A playschool moment at the post office, Jim considers getting a beer service dog, and jazzing it up at the co-op.

Day 168: Chiang Mai, Thailand. After a very late night, we had a very late start to the day. We woke to find all four wifi connections at the guesthouse internet not working – not great when you need to do a bunch of stuff online, including writing this blog post.

We headed out to a local cafe to use their wifi. While it wasn’t the strongest connection, it just about sufficed.

When we’d finished what we needed to achieve online, we headed out to take a look at a few more wats (Buddhist temples) and have another long walk. The town was noticeably quieter today; either people had headed off after yesterday’s main festival event, or they were still in bed with hangovers.

We walked to a nearby post office to post a letter. We took a ticket and sat in the waiting area. When our turn came, the lady behind the desk gave us two postage stamps, and a tube of glue. Here the stamps don’t come pre-glued – it’s a stick-it-yourself affair. We enjoyed our brief playschool moment.

Close to the post office there’s a cat cafe, similar to the ones in Sydney and Japan, where you pay a fee to play with cats and have a coffee. Interestingly this one also offers cat grooming, which we’d never heard of before. Do cats need or want to be groomed?

Next we walked through the complex of the Women’s Correctional Institute, an initiative that trains female prison inmates with skills such as massage, hospitality and customer service, so they’re equipped with skills to find a job when they leave prison. Each morning around 25 inmates leave Chiang Mai Women Prison to go to the Institute, where they work in a massage shop in a wooden house, alongside a restaurant with a small leafy courtyard. It’s a great initiative, that gets great reviews.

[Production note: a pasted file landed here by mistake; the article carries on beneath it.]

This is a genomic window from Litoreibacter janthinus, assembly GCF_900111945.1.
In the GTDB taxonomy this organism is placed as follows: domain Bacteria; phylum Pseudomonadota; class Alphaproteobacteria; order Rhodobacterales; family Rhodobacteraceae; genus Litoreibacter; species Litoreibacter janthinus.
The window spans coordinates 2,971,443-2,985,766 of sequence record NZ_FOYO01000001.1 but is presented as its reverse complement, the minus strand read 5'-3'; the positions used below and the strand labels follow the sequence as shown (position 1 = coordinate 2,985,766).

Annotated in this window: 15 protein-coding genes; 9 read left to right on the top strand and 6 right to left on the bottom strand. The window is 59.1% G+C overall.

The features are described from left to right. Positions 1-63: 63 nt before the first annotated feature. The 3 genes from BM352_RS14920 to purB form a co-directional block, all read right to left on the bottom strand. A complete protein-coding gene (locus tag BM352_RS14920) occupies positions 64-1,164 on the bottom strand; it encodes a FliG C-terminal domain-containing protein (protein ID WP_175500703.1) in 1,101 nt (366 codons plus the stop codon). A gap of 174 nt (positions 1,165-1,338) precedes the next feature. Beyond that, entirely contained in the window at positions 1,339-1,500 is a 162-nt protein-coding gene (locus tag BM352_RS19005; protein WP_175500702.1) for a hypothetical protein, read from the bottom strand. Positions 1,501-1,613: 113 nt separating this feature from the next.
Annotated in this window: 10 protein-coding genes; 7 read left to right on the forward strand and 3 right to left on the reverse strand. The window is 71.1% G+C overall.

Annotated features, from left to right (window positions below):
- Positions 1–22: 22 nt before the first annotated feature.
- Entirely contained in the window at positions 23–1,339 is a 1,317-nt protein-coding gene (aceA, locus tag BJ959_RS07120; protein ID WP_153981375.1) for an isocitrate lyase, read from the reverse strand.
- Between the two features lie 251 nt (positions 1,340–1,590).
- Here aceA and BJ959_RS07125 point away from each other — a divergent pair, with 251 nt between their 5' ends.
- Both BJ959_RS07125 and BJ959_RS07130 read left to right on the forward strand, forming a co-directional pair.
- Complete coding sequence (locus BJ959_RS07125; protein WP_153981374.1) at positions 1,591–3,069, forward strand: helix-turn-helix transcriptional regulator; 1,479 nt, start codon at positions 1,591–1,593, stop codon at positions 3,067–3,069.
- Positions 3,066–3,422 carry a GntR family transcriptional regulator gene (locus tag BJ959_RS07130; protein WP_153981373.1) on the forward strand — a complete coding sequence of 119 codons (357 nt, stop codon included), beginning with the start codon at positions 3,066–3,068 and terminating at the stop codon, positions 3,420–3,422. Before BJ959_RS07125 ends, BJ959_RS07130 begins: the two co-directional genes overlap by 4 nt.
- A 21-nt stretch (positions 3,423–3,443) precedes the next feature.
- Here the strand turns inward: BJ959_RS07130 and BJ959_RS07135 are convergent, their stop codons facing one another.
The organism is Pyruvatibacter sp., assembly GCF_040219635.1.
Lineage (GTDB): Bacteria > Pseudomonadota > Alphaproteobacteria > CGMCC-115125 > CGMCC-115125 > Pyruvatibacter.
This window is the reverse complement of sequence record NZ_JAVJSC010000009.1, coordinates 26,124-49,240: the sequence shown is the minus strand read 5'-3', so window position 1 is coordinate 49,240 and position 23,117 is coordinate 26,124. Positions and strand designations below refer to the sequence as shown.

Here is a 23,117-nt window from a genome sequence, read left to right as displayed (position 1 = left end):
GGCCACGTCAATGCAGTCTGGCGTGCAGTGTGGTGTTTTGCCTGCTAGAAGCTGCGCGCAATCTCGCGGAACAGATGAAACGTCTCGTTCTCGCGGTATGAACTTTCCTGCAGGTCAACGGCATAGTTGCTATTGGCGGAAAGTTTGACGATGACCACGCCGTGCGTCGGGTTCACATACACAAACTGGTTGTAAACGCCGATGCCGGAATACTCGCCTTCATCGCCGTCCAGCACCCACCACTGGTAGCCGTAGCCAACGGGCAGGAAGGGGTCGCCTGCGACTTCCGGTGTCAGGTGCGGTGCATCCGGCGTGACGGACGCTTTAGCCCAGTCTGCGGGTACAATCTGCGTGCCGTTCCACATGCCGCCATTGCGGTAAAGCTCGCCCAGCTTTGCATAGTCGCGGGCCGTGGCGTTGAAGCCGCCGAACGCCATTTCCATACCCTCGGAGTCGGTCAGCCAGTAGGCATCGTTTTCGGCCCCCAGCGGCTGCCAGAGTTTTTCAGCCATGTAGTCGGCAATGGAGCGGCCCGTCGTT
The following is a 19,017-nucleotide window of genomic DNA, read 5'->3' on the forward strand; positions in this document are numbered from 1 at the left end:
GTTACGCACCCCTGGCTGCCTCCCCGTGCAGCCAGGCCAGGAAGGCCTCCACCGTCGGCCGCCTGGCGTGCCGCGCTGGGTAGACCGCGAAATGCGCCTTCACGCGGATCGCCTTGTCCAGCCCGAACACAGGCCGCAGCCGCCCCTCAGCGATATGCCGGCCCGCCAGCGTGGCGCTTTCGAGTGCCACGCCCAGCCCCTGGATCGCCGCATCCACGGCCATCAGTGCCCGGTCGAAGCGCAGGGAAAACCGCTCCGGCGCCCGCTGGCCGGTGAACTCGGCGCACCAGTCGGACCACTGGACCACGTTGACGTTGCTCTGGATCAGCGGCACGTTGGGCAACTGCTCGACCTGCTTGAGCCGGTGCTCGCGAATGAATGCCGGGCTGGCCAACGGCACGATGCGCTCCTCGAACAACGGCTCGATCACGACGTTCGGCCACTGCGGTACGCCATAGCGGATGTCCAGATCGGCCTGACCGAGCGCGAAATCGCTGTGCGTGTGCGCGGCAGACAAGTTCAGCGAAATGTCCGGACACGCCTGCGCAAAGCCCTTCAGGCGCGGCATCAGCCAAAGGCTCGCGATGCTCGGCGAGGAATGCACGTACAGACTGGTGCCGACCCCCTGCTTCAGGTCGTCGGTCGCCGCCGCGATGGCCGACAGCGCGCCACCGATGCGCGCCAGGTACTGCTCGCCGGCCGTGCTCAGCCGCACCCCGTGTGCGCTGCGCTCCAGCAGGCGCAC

Further into our walk, Jim spotted a sign for a local bar with a sketch of a dog carrying a beer on its head, which he thinks is a great idea. Lil pointed out that taking a dog with us on our travels may be a little problematic, and a beer-carrying dog is unlikely to qualify as ‘a service animal’.

We stopped for a break in a park on the edge of the old town. The park shop was selling food to feed the fish in the lake. A little girl was having a heap of fun with her mum, until dozens of pigeons started descending for some free food. At which point the little girl screamed and ran away, deciding feeding the fish wasn’t such a fun thing to do after all.

We had one final wat visit to Wat Lok Moli, originally built around 1360 and long abandoned until the early 21st century when it was renovated. We watched a golden cockerel being raised and lowered on a pully, offering up a small container of holy water to the Buddha on the temple above, from a basin beneath the chedi.

In another part of the temple grounds, there was an impressive and huge display of coloured cockerels along a wall, and gathered around a shrine. Each of them had an inscription though we were unable to find out much more about the quite bizarre display.

We had dinner at an outdoor eatery, a really good red chicken curry, minced pork with green beans, and stir fried tofu and beansprouts. They mustn’t clean their woks too well in between different dishes, as Jim got a free piece of pork intestine and a prawn whisker in his. Needless to say, he scoffed the intestine.

Nearby, a guy was lighting and inflating a night lantern – the first time we’ve got close to the process – he made it look easy, but we suspect there are many singed tourists around town today.

After dinner, we went to the North Gate Jazz Co-Op for their weekly jazz jam, which was high energy and sensational. The evening started with a set from the house band, which was phenomenal, then continued with a jam which ranged from jazz through blues, rock and everything in between.

The place was packed and spilled out on to the street for the entire night. It was fabulous to see so many international musicians coming together, they hailed from all over the world including the US, Germany, Korea, Japan and Holland. Some very proficient musicians and some great singers, apart from two Koreans who introduced themselves with “we don’t sing so well, but we’re on vacation so we thought we’d give it a go”. They were right when they said they don’t sing well, my goodness. Jim’s beer service dog could probably do a better job.

We got home very late again, so tomorrow’s hiking plans may get shifted another day. Hopefully we’ll manage an early night tomorrow.

More then.

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